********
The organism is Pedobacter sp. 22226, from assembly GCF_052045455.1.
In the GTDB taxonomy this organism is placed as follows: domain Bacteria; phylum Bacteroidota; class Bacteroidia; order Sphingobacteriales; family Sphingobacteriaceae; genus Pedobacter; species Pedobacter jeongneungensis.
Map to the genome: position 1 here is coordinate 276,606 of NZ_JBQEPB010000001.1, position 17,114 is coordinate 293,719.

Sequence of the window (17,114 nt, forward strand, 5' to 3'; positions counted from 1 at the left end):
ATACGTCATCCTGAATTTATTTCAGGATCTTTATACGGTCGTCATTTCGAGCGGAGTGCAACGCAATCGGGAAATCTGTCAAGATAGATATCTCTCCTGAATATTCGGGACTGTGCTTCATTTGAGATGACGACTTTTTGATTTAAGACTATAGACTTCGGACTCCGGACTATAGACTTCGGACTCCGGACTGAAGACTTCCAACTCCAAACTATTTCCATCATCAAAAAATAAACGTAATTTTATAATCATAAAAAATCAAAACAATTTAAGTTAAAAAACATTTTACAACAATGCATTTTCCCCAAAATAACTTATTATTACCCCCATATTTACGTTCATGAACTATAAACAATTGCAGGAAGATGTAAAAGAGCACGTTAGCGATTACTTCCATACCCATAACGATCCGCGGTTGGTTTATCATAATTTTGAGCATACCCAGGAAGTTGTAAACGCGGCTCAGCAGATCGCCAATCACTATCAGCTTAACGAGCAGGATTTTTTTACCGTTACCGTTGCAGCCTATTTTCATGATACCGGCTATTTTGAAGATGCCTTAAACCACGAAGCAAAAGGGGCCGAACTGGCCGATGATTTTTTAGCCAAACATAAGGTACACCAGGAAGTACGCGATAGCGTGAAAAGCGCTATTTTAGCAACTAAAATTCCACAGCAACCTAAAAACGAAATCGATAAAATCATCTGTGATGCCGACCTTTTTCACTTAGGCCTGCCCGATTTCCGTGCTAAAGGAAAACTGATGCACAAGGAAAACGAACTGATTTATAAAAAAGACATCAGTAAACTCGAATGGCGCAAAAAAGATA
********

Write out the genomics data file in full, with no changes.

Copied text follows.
The organism is Pedobacter sp. 22226, from assembly GCF_052045455.1.
In the GTDB taxonomy this organism is placed as follows: domain Bacteria; phylum Bacteroidota; class Bacteroidia; order Sphingobacteriales; family Sphingobacteriaceae; genus Pedobacter; species Pedobacter jeongneungensis.
Map to the genome: position 1 here is coordinate 276,606 of NZ_JBQEPB010000001.1, position 17,114 is coordinate 293,719.

Sequence of the window (17,114 nt, forward strand, 5' to 3'; positions counted from 1 at the left end):
ATACGTCATCCTGAATTTATTTCAGGATCTTTATACGGTCGTCATTTCGAGCGGAGTGCAACGCAATCGGGAAATCTGTCAAGATAGATATCTCTCCTGAATATTCGGGACTGTGCTTCATTTGAGATGACGACTTTTTGATTTAAGACTATAGACTTCGGACTCCGGACTATAGACTTCGGACTCCGGACTGAAGACTTCCAACTCCAAACTATTTCCATCATCAAAAAATAAACGTAATTTTATAATCATAAAAAATCAAAACAATTTAAGTTAAAAAACATTTTACAACAATGCATTTTCCCCAAAATAACTTATTATTACCCCCATATTTACGTTCATGAACTATAAACAATTGCAGGAAGATGTAAAAGAGCACGTTAGCGATTACTTCCATACCCATAACGATCCGCGGTTGGTTTATCATAATTTTGAGCATACCCAGGAAGTTGTAAACGCGGCTCAGCAGATCGCCAATCACTATCAGCTTAACGAGCAGGATTTTTTTACCGTTACCGTTGCAGCCTATTTTCATGATACCGGCTATTTTGAAGATGCCTTAAACCACGAAGCAAAAGGGGCCGAACTGGCCGATGATTTTTTAGCCAAACATAAGGTACACCAGGAAGTACGCGATAGCGTGAAAAGCGCTATTTTAGCAACTAAAATTCCACAGCAACCTAAAAACGAAATCGATAAAATCATCTGTGATGCCGACCTTTTTCACTTAGGCCTGCCCGATTTCCGTGCTAAAGGAAAACTGATGCACAAGGAAAACGAACTGATTTATAAAAAAGACATCAGTAAACTCGAATGGCGCAAAAAAGATA